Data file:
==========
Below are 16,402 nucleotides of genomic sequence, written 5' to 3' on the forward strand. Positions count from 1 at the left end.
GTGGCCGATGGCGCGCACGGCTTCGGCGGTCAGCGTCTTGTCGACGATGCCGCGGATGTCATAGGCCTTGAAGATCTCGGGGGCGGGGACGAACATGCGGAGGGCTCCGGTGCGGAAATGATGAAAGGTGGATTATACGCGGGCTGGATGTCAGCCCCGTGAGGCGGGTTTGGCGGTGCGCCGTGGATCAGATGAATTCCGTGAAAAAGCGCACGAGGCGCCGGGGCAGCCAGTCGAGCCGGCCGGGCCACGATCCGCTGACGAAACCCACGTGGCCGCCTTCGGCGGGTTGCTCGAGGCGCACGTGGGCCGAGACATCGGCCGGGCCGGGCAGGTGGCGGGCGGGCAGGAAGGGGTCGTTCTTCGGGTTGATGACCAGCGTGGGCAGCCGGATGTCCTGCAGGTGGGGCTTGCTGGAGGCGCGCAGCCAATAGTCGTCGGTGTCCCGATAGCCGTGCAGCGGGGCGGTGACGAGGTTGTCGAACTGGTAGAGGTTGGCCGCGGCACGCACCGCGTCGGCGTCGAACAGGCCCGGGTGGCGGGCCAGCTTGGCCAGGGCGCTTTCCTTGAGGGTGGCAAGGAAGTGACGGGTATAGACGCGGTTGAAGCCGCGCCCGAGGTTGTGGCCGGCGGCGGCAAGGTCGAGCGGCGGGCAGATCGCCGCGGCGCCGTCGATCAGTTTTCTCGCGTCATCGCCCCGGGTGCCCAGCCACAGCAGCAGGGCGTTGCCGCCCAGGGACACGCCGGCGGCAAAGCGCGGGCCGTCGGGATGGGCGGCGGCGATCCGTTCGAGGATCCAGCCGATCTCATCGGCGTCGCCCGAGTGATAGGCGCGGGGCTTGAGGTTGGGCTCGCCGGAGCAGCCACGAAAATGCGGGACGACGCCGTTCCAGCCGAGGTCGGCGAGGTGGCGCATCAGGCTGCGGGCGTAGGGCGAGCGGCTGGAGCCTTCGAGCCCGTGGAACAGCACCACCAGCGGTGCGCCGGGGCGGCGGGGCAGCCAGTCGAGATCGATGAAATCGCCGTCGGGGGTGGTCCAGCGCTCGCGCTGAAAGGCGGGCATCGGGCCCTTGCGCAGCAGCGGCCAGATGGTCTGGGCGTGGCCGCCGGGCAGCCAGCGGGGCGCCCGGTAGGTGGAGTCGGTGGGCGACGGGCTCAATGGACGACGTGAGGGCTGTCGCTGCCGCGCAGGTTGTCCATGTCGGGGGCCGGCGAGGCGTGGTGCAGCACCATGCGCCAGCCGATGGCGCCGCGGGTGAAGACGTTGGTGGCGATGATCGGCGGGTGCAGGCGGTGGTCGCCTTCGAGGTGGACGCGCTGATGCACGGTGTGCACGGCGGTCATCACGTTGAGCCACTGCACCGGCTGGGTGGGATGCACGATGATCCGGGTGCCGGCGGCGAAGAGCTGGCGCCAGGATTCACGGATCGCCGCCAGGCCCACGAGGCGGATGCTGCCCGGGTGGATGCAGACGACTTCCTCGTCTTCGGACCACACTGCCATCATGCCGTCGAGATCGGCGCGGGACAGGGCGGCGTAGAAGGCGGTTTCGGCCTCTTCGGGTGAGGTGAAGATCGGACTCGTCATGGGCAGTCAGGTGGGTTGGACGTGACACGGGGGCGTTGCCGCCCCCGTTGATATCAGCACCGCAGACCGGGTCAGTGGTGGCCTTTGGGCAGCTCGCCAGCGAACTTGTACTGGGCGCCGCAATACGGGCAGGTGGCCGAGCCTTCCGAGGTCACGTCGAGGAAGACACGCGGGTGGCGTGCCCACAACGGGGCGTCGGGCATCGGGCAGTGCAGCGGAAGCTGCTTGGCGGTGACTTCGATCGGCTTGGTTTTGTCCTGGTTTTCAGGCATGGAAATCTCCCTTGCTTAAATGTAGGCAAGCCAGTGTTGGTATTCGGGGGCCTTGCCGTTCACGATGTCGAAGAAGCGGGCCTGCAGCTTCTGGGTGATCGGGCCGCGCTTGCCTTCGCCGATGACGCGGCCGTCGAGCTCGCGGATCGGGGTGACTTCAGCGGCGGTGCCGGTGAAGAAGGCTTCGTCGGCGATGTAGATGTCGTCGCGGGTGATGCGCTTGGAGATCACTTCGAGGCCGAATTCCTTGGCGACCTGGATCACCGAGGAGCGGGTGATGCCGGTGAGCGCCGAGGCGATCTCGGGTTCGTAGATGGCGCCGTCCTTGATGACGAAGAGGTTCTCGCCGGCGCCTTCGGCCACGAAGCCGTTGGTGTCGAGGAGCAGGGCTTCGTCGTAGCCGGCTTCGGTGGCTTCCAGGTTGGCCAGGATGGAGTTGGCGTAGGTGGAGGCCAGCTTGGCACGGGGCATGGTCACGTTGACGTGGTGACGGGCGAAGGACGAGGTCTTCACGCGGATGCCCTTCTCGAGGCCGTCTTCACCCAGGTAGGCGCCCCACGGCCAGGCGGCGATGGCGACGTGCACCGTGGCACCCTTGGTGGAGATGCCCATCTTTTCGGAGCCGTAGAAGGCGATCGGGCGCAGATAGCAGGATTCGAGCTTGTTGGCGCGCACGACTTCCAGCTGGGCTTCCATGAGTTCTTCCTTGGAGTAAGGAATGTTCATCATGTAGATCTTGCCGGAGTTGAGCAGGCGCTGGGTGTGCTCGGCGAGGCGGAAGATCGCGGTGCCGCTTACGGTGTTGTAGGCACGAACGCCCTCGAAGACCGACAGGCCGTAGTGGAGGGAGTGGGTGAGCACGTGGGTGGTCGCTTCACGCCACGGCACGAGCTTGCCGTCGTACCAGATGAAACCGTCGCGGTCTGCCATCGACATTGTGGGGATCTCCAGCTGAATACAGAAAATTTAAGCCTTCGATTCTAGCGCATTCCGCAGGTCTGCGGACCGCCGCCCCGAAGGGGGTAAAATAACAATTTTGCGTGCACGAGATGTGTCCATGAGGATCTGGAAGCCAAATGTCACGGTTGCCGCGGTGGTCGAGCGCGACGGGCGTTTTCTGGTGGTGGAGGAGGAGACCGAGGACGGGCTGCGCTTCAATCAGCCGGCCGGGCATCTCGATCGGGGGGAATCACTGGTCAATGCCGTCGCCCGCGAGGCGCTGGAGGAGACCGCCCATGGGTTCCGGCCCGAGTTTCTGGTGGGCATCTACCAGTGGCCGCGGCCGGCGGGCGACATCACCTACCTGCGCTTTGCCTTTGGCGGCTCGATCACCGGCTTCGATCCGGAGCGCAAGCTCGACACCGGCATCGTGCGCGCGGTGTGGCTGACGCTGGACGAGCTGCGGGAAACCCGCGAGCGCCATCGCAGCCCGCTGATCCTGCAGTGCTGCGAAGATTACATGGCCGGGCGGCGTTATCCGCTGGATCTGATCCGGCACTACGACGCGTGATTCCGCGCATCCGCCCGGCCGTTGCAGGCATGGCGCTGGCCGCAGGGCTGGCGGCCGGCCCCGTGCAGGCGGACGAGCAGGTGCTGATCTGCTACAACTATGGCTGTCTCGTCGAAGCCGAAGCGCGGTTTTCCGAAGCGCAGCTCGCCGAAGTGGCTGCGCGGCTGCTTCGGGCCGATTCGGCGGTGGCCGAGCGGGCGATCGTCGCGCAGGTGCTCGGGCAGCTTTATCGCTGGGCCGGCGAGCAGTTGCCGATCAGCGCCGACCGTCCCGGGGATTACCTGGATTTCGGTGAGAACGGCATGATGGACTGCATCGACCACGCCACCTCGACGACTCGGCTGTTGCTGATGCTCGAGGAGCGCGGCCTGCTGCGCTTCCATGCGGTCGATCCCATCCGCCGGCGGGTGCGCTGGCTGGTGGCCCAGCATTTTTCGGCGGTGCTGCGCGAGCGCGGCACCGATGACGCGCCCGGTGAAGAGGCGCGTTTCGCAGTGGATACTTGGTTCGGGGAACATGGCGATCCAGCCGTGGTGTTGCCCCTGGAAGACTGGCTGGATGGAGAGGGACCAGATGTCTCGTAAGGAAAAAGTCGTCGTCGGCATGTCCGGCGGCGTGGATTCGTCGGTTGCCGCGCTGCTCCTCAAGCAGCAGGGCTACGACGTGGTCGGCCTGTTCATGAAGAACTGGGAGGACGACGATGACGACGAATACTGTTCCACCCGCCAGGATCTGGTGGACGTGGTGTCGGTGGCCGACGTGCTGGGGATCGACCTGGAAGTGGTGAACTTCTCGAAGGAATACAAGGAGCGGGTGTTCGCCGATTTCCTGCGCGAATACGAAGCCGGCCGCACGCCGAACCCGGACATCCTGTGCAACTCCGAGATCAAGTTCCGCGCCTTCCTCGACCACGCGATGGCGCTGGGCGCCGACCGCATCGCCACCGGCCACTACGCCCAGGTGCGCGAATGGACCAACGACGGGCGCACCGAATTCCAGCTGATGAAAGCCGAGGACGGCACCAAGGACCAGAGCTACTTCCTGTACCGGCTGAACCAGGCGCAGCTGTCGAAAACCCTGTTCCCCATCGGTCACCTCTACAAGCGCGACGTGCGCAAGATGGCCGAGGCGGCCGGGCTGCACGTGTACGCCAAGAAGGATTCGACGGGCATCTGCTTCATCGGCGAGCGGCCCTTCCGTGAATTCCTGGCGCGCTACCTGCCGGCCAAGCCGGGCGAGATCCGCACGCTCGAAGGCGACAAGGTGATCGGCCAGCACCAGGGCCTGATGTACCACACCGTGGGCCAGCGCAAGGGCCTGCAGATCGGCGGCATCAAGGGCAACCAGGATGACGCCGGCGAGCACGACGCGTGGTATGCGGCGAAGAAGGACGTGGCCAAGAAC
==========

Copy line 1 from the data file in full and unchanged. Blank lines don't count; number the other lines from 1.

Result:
Below are 16,402 nucleotides of genomic sequence, written 5' to 3' on the forward strand. Positions count from 1 at the left end.